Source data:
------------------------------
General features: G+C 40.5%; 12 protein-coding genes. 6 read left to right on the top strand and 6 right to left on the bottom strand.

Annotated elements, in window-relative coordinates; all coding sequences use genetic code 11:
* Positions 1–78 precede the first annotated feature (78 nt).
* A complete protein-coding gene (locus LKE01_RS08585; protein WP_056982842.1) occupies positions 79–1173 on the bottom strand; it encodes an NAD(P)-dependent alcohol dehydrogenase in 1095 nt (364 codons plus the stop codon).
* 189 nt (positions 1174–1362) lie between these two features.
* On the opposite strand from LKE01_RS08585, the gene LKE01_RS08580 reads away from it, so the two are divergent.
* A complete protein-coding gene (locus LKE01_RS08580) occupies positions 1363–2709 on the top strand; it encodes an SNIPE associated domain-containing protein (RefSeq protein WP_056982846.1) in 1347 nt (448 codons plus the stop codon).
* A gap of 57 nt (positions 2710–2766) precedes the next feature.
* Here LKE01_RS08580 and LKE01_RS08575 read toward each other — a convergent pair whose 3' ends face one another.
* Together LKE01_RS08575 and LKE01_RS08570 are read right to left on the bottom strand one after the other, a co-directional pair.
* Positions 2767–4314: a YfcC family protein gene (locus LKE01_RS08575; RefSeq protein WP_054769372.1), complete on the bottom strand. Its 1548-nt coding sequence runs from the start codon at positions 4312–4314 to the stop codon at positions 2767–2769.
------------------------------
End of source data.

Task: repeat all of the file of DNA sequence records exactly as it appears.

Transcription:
General features: G+C 40.5%; 12 protein-coding genes. 6 read left to right on the top strand and 6 right to left on the bottom strand.

Annotated elements, in window-relative coordinates; all coding sequences use genetic code 11:
* Positions 1–78 precede the first annotated feature (78 nt).
* A complete protein-coding gene (locus LKE01_RS08585; protein WP_056982842.1) occupies positions 79–1173 on the bottom strand; it encodes an NAD(P)-dependent alcohol dehydrogenase in 1095 nt (364 codons plus the stop codon).
* 189 nt (positions 1174–1362) lie between these two features.
* On the opposite strand from LKE01_RS08585, the gene LKE01_RS08580 reads away from it, so the two are divergent.
* A complete protein-coding gene (locus LKE01_RS08580) occupies positions 1363–2709 on the top strand; it encodes an SNIPE associated domain-containing protein (RefSeq protein WP_056982846.1) in 1347 nt (448 codons plus the stop codon).
* A gap of 57 nt (positions 2710–2766) precedes the next feature.
* Here LKE01_RS08580 and LKE01_RS08575 read toward each other — a convergent pair whose 3' ends face one another.
* Together LKE01_RS08575 and LKE01_RS08570 are read right to left on the bottom strand one after the other, a co-directional pair.
* Positions 2767–4314: a YfcC family protein gene (locus LKE01_RS08575; RefSeq protein WP_054769372.1), complete on the bottom strand. Its 1548-nt coding sequence runs from the start codon at positions 4312–4314 to the stop codon at positions 2767–2769.